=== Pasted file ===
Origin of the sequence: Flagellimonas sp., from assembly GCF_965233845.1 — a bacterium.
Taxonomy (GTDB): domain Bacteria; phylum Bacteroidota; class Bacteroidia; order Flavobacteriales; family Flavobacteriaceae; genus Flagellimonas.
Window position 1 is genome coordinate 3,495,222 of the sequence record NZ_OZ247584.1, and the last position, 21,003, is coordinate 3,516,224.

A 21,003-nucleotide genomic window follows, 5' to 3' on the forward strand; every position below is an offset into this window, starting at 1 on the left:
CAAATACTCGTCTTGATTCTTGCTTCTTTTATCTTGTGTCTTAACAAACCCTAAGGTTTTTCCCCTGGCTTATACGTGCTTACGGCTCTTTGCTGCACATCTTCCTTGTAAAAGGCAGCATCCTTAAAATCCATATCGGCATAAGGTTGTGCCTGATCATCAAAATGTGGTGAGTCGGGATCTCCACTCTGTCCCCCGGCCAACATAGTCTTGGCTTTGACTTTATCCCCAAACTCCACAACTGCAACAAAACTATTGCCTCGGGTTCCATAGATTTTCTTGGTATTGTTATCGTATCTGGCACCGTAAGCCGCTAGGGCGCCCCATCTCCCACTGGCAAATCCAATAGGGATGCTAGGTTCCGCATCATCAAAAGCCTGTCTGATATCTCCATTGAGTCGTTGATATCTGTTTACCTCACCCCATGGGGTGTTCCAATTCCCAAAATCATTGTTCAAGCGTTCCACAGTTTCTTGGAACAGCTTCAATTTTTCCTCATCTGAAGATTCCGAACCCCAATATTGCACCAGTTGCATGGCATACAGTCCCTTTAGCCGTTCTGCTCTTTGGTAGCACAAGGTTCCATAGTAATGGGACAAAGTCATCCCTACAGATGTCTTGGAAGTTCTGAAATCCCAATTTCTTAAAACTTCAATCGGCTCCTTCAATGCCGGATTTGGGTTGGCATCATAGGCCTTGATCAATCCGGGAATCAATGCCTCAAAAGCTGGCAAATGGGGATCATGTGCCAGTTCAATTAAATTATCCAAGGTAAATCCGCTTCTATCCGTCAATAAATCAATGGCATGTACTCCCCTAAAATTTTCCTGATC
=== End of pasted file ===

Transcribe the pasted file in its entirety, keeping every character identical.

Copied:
Origin of the sequence: Flagellimonas sp., from assembly GCF_965233845.1 — a bacterium.
Taxonomy (GTDB): domain Bacteria; phylum Bacteroidota; class Bacteroidia; order Flavobacteriales; family Flavobacteriaceae; genus Flagellimonas.
Window position 1 is genome coordinate 3,495,222 of the sequence record NZ_OZ247584.1, and the last position, 21,003, is coordinate 3,516,224.

A 21,003-nucleotide genomic window follows, 5' to 3' on the forward strand; every position below is an offset into this window, starting at 1 on the left:
CAAATACTCGTCTTGATTCTTGCTTCTTTTATCTTGTGTCTTAACAAACCCTAAGGTTTTTCCCCTGGCTTATACGTGCTTACGGCTCTTTGCTGCACATCTTCCTTGTAAAAGGCAGCATCCTTAAAATCCATATCGGCATAAGGTTGTGCCTGATCATCAAAATGTGGTGAGTCGGGATCTCCACTCTGTCCCCCGGCCAACATAGTCTTGGCTTTGACTTTATCCCCAAACTCCACAACTGCAACAAAACTATTGCCTCGGGTTCCATAGATTTTCTTGGTATTGTTATCGTATCTGGCACCGTAAGCCGCTAGGGCGCCCCATCTCCCACTGGCAAATCCAATAGGGATGCTAGGTTCCGCATCATCAAAAGCCTGTCTGATATCTCCATTGAGTCGTTGATATCTGTTTACCTCACCCCATGGGGTGTTCCAATTCCCAAAATCATTGTTCAAGCGTTCCACAGTTTCTTGGAACAGCTTCAATTTTTCCTCATCTGAAGATTCCGAACCCCAATATTGCACCAGTTGCATGGCATACAGTCCCTTTAGCCGTTCTGCTCTTTGGTAGCACAAGGTTCCATAGTAATGGGACAAAGTCATCCCTACAGATGTCTTGGAAGTTCTGAAATCCCAATTTCTTAAAACTTCAATCGGCTCCTTCAATGCCGGATTTGGGTTGGCATCATAGGCCTTGATCAATCCGGGAATCAATGCCTCAAAAGCTGGCAAATGGGGATCATGTGCCAGTTCAATTAAATTATCCAAGGTAAATCCGCTTCTATCCGTCAATAAATCAATGGCATGTACTCCCCTAAAATTTTCCTGATC